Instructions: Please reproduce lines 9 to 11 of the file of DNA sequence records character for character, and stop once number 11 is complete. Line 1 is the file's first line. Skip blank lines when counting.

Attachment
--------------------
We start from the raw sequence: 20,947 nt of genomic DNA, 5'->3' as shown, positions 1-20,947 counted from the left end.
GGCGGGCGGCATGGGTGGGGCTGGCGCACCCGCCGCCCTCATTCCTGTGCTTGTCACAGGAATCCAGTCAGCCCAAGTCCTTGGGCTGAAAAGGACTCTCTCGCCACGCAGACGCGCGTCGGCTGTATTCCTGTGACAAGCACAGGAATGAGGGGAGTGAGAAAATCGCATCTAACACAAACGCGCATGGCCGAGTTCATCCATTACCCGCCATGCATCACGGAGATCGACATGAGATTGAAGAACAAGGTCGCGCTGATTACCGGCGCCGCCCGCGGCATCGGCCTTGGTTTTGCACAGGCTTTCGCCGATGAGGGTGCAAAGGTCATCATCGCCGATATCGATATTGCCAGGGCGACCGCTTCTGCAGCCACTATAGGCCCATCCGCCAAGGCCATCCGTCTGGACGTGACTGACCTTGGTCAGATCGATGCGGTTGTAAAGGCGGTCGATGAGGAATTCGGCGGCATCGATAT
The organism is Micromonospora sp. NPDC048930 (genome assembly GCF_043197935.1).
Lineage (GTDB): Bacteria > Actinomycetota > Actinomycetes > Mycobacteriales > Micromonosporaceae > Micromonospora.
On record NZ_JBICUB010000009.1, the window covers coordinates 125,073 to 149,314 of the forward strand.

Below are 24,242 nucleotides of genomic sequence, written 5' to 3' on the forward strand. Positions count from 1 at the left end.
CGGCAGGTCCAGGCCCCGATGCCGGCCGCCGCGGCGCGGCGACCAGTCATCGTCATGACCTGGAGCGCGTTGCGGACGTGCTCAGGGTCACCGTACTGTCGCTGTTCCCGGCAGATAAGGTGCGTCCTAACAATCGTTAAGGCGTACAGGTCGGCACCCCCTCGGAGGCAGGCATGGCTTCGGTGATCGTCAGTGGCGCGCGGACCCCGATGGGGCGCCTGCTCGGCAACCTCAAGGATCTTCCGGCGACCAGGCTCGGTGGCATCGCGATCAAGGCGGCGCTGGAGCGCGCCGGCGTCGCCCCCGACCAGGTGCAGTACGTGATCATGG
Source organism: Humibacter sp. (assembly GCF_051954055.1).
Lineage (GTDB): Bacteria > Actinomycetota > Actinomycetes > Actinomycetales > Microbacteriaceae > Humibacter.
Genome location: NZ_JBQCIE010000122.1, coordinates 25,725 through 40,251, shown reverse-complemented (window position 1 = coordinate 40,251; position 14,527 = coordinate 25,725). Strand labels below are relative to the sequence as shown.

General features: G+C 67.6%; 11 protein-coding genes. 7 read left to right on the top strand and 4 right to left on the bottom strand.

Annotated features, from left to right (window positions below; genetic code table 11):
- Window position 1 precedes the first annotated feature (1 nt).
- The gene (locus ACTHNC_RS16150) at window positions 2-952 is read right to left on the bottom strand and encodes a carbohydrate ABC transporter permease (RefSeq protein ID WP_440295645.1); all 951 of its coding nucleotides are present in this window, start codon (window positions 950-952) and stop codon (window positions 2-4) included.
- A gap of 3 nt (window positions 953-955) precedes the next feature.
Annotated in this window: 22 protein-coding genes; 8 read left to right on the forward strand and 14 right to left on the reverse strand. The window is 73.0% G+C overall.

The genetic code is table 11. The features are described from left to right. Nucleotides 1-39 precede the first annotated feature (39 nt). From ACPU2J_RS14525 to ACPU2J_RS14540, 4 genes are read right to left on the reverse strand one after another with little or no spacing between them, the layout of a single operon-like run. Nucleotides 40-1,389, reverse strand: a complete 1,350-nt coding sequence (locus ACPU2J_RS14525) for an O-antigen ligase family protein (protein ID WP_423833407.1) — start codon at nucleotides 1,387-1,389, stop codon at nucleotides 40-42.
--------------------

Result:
Lineage (GTDB): Bacteria > Actinomycetota > Actinomycetes > Actinomycetales > Microbacteriaceae > Humibacter.
Genome location: NZ_JBQCIE010000122.1, coordinates 25,725 through 40,251, shown reverse-complemented (window position 1 = coordinate 40,251; position 14,527 = coordinate 25,725). Strand labels below are relative to the sequence as shown.

General features: G+C 67.6%; 11 protein-coding genes. 7 read left to right on the top strand and 4 right to left on the bottom strand.